Buying a Smart Phone

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Old 07-25-20, 05:07 PM
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Buying a Smart Phone

Hi all- (I think this is the more appropriate forum the question, hope so)

I don’t have a smart phone (I know, you think I must live in a cave somewhere – lol). I hardly use the phone at all (like talking about a 1/2 hour/month) so I just have a simple Verizon Samsung flip-phone with an el-cheapo plan (like $15/month pre-paid plan). That’s been enough for what I need.

But I would like to get a smart phone just for one specific reason: I have Atrial Fibrillation and would like to get that KardiaMobile device that you see advertised on TV a lot, so I can take an EKG periodically (I had a similar but stand-alone device for EKG’s- but that broke and wasn’t very good anyway). But the problem is that the KardiaMobile device only works with a smart phone. So I have a few questions:

(1) I noticed that there are many used smart phones for sale. Is it a bad idea to buy a used phone? I hate to spend all that money on a new smart phone which I would hardly use – except to take EKG’s with the KardiaMobile device and talk about 30 minutes/month.

(2) It looks like the KardiaMobile phone Application also runs on older versions of the iPhone and Android phones. So I guess it would run on phones that are several years old or even older (and I notice used phones are a whole lot cheaper, I guess that’s obvious).

(3) Is Amazon or eBay a good place to buy a used phone – or is that not a good idea.

(4) The Verizon coverage is good at my house, so I would like to stay with Verizon. Verizon also advertizes used phones. Would it be OK to buy a used phone from them? Or is that a bad idea.

This phone stuff seems very confusing to me (as do many other things these days –lol) , but is it correct to say that if you stay with the same provider, but upgrade the phone, then you are really switching to an upgraded plan also at the same time (whether you like it or not – lol)? That’s what it looks like to me. Well now that I think more about it, I guess that makes sense. If you upgrade your phone I guess you would also want a plan which would allow you to use the extra capability- or why bother to upgrade. I guess that makes sense. (seems a shame I only need an upgraded phone)

Anyway, I know I threw out several questions above and rambled a little, but any thoughts at all would be greatly appreciated!
 

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07-26-20, 01:58 PM
Fred_C_Dobbs
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1. I buy a lot of used electronic stuff that has no moving parts, like cell phones, so long as it comes with at least a limited warranty. My theory is that if it'll do what I've bought it for when it arrives, then it probably will continue to work for some time. Been operating that way since I first got into PCs back in the 1980s and that plan has worked for me often enough that I see no reason to divert from it.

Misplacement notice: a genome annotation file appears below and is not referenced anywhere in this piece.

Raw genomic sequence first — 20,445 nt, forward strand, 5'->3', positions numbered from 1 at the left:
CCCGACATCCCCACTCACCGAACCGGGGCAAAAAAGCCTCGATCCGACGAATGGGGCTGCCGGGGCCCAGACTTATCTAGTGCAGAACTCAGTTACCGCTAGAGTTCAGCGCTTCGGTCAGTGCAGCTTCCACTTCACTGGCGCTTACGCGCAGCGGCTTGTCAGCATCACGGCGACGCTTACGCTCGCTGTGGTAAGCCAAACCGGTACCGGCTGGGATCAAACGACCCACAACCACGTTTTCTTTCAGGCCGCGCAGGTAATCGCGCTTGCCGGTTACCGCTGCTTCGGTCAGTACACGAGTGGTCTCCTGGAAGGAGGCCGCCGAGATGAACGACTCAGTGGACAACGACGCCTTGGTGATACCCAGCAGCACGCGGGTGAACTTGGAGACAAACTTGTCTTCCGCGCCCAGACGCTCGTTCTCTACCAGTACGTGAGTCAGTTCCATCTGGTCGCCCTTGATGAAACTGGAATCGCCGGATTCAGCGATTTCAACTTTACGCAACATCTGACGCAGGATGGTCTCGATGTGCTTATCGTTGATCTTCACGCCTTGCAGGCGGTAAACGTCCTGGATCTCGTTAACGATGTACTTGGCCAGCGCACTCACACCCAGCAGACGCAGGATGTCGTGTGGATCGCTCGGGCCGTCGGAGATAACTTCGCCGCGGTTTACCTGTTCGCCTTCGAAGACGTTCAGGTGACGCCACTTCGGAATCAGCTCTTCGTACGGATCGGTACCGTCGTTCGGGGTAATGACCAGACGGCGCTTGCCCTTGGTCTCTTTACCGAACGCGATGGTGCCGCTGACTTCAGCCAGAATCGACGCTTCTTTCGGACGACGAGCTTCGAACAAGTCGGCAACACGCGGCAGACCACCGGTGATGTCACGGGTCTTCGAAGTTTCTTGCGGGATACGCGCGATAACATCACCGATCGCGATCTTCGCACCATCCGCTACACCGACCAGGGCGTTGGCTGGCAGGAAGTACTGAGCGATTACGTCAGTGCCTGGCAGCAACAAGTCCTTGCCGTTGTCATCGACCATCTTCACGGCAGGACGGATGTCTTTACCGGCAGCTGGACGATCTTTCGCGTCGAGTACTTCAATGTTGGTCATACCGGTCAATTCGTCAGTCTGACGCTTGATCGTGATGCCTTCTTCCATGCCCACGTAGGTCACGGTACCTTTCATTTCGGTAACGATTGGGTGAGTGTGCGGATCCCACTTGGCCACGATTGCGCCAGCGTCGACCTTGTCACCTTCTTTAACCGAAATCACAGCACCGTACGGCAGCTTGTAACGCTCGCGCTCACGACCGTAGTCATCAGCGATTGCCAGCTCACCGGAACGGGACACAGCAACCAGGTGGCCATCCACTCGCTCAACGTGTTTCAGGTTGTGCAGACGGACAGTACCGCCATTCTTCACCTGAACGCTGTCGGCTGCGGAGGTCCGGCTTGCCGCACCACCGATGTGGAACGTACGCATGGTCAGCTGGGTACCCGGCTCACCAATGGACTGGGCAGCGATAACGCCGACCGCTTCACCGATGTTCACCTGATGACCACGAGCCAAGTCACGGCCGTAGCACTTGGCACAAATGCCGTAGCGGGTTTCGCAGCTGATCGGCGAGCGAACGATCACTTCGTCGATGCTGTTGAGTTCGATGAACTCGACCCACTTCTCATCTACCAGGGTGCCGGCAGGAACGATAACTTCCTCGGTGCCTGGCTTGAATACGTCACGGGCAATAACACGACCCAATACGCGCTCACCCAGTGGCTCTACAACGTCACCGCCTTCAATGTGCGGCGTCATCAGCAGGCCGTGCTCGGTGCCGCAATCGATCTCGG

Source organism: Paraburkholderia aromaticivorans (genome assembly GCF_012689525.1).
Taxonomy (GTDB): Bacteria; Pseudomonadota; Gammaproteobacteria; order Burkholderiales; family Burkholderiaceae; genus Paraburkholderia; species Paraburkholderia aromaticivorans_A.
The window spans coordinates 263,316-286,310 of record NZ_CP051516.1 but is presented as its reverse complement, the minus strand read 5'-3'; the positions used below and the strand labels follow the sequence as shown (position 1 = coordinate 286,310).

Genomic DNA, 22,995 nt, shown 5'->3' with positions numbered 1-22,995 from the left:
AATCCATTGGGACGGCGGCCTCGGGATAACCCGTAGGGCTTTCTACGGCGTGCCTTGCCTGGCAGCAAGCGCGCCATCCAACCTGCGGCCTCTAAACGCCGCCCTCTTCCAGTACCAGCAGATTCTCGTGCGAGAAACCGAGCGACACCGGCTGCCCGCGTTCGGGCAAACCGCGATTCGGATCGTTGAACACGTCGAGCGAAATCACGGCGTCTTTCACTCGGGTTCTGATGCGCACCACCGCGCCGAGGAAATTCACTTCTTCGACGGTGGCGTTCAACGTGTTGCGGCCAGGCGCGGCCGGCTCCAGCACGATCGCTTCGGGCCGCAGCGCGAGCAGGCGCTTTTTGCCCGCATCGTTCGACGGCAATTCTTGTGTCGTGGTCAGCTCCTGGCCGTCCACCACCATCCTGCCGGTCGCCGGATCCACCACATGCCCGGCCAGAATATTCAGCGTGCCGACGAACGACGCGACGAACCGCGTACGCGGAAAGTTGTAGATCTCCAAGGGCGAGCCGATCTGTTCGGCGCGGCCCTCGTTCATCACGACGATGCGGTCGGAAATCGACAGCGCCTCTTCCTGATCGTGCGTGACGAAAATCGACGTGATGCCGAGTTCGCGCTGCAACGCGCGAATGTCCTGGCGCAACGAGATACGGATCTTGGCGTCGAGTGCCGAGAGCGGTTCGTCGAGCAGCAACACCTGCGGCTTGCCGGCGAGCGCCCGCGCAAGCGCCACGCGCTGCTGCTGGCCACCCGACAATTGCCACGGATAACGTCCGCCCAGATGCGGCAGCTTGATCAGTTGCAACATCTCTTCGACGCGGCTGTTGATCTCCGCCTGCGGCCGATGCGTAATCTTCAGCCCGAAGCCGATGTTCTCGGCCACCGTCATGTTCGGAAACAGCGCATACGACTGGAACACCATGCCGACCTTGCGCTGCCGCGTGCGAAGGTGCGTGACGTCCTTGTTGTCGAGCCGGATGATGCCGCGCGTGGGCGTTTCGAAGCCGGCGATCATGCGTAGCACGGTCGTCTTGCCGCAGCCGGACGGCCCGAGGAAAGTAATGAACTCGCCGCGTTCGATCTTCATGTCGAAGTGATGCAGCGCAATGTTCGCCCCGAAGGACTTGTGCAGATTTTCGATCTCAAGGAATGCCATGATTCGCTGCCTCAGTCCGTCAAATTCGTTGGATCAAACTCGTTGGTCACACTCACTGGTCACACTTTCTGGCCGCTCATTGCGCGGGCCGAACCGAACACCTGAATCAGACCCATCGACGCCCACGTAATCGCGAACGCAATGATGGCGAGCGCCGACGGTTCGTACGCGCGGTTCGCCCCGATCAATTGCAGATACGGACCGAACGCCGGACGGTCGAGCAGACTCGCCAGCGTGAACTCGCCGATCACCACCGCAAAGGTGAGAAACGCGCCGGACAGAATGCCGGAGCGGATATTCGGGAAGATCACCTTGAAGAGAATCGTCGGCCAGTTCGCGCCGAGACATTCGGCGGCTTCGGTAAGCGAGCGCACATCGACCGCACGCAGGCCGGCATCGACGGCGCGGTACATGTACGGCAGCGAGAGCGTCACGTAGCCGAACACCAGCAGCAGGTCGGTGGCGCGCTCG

The chief problem with used phones is used batteries. Some phones (mostly hi-end) don't have a user-changeable battery, which means the clock is ticking from the time you receive it before the battery fails and the entire phone with it. My previous every-day phone was an HTC, which I bought used. When it was new it was their flagship phone and retailed for ~$600. I bought it three years used for $120 and used it myself for three years before the battery discharge rate became unpredictable. So I got three years of fully-functional service out of it for $40 a year. Now it's my "home phone" and stays in a charging cradle on my desk so battery life never comes into play.

With phones with a user-changeable battery, battery life doesn't become a problem so long as they're manufacturing that particular battery. Li-Ion batteries age whether they're being used or not but they age faster if they're being cycled. So if you buy a used phone with a removable battery of a particular size that no other phone uses (and space is so limited in a cell phone that most use a battery tailored to its exact dimensions), that phone's service life begins to run out once they're no longer making new batteries for it, even if all the other hardware is in perfect working order. After that you're left to buy old stock new batteries which might be new but still are old so they won't have the same service life as freshly-manufactured new.

Bottom line, in terms of return on investment, and so long as you neither need or want technology that is only available in a newer phone but that wasn't available when your's was made, and so long as you shop carefully, used phones IMHO are an excellent value.

2. You need to dig into the specifications for the KardiaMobile application and find out exactly which versions of iOS and/or Android it will run on. I don't know from iOS but the most recent Android version is v.11. Prior to Android 10, all Android versions were named after some sweet treat. Android 9 was "Pie," 8 was Oreo, 7 was Nougat, etc. I mention this because the Android nerds habitually refer to a version by its sweet treat name rather than its version number. So if your KardiaMobile app's documentation states it will run on Android Lollipop or later, you'll have to dig to learn that Lollipop = Android 5 (5.0 or 5.1). Then make sure you buy a phone with a compatible OS on it.